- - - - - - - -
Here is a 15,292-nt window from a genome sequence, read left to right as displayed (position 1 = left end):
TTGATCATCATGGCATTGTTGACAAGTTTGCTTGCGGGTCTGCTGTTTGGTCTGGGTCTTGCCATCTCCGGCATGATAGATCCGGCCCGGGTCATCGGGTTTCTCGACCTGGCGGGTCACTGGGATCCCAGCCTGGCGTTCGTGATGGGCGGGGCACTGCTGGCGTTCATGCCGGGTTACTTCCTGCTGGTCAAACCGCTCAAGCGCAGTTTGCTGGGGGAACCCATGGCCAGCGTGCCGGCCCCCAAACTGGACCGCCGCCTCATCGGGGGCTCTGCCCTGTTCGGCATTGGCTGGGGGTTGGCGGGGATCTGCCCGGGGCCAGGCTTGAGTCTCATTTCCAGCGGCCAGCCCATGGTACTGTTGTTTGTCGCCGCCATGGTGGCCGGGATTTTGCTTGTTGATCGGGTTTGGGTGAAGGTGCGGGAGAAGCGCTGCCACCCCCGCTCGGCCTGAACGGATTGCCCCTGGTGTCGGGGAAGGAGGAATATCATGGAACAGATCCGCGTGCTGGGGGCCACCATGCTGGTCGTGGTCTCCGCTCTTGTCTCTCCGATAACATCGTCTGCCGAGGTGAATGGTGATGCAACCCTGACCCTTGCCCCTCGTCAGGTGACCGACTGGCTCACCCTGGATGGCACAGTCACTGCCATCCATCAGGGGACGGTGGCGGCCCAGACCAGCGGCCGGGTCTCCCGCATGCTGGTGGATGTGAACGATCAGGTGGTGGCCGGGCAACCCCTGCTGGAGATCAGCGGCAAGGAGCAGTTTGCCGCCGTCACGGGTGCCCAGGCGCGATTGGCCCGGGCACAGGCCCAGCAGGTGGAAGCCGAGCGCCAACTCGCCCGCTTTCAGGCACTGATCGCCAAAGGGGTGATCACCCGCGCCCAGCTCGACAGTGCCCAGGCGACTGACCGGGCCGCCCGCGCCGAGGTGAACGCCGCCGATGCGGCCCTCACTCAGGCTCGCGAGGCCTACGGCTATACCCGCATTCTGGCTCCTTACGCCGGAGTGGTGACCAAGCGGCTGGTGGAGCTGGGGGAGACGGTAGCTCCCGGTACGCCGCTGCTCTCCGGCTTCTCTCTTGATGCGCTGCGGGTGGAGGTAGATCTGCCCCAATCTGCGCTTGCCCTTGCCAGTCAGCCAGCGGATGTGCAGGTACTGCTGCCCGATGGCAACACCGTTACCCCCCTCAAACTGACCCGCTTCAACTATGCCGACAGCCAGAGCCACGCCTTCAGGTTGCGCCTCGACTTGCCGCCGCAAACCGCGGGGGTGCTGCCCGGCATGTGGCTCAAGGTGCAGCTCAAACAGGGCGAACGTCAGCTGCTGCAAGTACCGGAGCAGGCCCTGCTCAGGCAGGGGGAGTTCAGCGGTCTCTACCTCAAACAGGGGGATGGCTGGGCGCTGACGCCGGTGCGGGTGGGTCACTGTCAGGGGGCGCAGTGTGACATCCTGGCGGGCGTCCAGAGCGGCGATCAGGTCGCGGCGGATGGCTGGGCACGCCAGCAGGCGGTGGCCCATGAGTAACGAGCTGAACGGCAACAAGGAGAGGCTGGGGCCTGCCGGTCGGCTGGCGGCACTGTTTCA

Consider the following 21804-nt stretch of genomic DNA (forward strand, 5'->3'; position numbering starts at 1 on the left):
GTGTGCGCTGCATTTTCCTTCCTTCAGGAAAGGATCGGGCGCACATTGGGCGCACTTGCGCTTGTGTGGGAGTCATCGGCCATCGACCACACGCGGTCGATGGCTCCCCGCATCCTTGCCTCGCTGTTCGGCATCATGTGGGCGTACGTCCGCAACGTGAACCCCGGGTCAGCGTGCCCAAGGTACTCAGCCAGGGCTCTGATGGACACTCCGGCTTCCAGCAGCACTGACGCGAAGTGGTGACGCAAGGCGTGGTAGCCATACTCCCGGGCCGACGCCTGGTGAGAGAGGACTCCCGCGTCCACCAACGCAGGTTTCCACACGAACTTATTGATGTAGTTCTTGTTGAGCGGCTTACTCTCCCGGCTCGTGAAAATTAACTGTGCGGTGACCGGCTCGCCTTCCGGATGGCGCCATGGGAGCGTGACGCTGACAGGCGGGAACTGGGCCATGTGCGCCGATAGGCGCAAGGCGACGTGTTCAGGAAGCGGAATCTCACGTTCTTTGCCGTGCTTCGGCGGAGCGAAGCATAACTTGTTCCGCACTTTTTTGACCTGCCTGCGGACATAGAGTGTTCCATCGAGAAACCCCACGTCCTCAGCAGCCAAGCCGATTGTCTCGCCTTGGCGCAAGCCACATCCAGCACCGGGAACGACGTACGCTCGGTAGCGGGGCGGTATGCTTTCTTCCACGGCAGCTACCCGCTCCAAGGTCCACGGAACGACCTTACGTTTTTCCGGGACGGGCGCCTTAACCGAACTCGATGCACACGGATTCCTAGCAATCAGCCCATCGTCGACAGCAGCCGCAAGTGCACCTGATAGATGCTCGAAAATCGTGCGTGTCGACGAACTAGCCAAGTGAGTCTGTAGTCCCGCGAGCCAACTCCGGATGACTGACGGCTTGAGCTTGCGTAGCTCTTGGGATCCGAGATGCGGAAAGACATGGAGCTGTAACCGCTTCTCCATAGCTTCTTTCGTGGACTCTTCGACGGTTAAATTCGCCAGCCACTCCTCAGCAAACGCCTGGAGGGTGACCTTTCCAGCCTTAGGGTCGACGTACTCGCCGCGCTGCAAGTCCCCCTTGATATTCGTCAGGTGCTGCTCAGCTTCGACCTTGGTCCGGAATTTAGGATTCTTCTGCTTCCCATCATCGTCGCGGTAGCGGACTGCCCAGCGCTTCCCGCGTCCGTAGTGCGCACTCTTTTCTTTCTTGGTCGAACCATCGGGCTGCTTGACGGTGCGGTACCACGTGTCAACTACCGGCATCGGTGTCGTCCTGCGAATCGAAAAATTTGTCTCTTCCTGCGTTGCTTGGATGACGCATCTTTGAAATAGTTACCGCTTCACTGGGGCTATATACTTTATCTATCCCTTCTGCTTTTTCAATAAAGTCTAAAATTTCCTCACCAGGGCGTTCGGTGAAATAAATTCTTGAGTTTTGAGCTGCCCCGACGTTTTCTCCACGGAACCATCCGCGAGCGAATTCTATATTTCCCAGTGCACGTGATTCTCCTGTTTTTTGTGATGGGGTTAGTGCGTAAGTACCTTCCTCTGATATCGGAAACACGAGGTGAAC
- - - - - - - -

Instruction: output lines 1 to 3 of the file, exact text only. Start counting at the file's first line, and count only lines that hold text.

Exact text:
Here is a 15,292-nt window from a genome sequence, read left to right as displayed (position 1 = left end):
TTGATCATCATGGCATTGTTGACAAGTTTGCTTGCGGGTCTGCTGTTTGGTCTGGGTCTTGCCATCTCCGGCATGATAGATCCGGCCCGGGTCATCGGGTTTCTCGACCTGGCGGGTCACTGGGATCCCAGCCTGGCGTTCGTGATGGGCGGGGCACTGCTGGCGTTCATGCCGGGTTACTTCCTGCTGGTCAAACCGCTCAAGCGCAGTTTGCTGGGGGAACCCATGGCCAGCGTGCCGGCCCCCAAACTGGACCGCCGCCTCATCGGGGGCTCTGCCCTGTTCGGCATTGGCTGGGGGTTGGCGGGGATCTGCCCGGGGCCAGGCTTGAGTCTCATTTCCAGCGGCCAGCCCATGGTACTGTTGTTTGTCGCCGCCATGGTGGCCGGGATTTTGCTTGTTGATCGGGTTTGGGTGAAGGTGCGGGAGAAGCGCTGCCACCCCCGCTCGGCCTGAACGGATTGCCCCTGGTGTCGGGGAAGGAGGAATATCATGGAACAGATCCGCGTGCTGGGGGCCACCATGCTGGTCGTGGTCTCCGCTCTTGTCTCTCCGATAACATCGTCTGCCGAGGTGAATGGTGATGCAACCCTGACCCTTGCCCCTCGTCAGGTGACCGACTGGCTCACCCTGGATGGCACAGTCACTGCCATCCATCAGGGGACGGTGGCGGCCCAGACCAGCGGCCGGGTCTCCCGCATGCTGGTGGATGTGAACGATCAGGTGGTGGCCGGGCAACCCCTGCTGGAGATCAGCGGCAAGGAGCAGTTTGCCGCCGTCACGGGTGCCCAGGCGCGATTGGCCCGGGCACAGGCCCAGCAGGTGGAAGCCGAGCGCCAACTCGCCCGCTTTCAGGCACTGATCGCCAAAGGGGTGATCACCCGCGCCCAGCTCGACAGTGCCCAGGCGACTGACCGGGCCGCCCGCGCCGAGGTGAACGCCGCCGATGCGGCCCTCACTCAGGCTCGCGAGGCCTACGGCTATACCCGCATTCTGGCTCCTTACGCCGGAGTGGTGACCAAGCGGCTGGTGGAGCTGGGGGAGACGGTAGCTCCCGGTACGCCGCTGCTCTCCGGCTTCTCTCTTGATGCGCTGCGGGTGGAGGTAGATCTGCCCCAATCTGCGCTTGCCCTTGCCAGTCAGCCAGCGGATGTGCAGGTACTGCTGCCCGATGGCAACACCGTTACCCCCCTCAAACTGACCCGCTTCAACTATGCCGACAGCCAGAGCCACGCCTTCAGGTTGCGCCTCGACTTGCCGCCGCAAACCGCGGGGGTGCTGCCCGGCATGTGGCTCAAGGTGCAGCTCAAACAGGGCGAACGTCAGCTGCTGCAAGTACCGGAGCAGGCCCTGCTCAGGCAGGGGGAGTTCAGCGGTCTCTACCTCAAACAGGGGGATGGCTGGGCGCTGACGCCGGTGCGGGTGGGTCACTGTCAGGGGGCGCAGTGTGACATCCTGGCGGGCGTCCAGAGCGGCGATCAGGTCGCGGCGGATGGCTGGGCACGCCAGCAGGCGGTGGCCCATGAGTAACGAGCTGAACGGCAACAAGGAGAGGCTGGGGCCTGCCGGTCGGCTGGCGGCACTGTTTCA

Consider the following 21804-nt stretch of genomic DNA (forward strand, 5'->3'; position numbering starts at 1 on the left):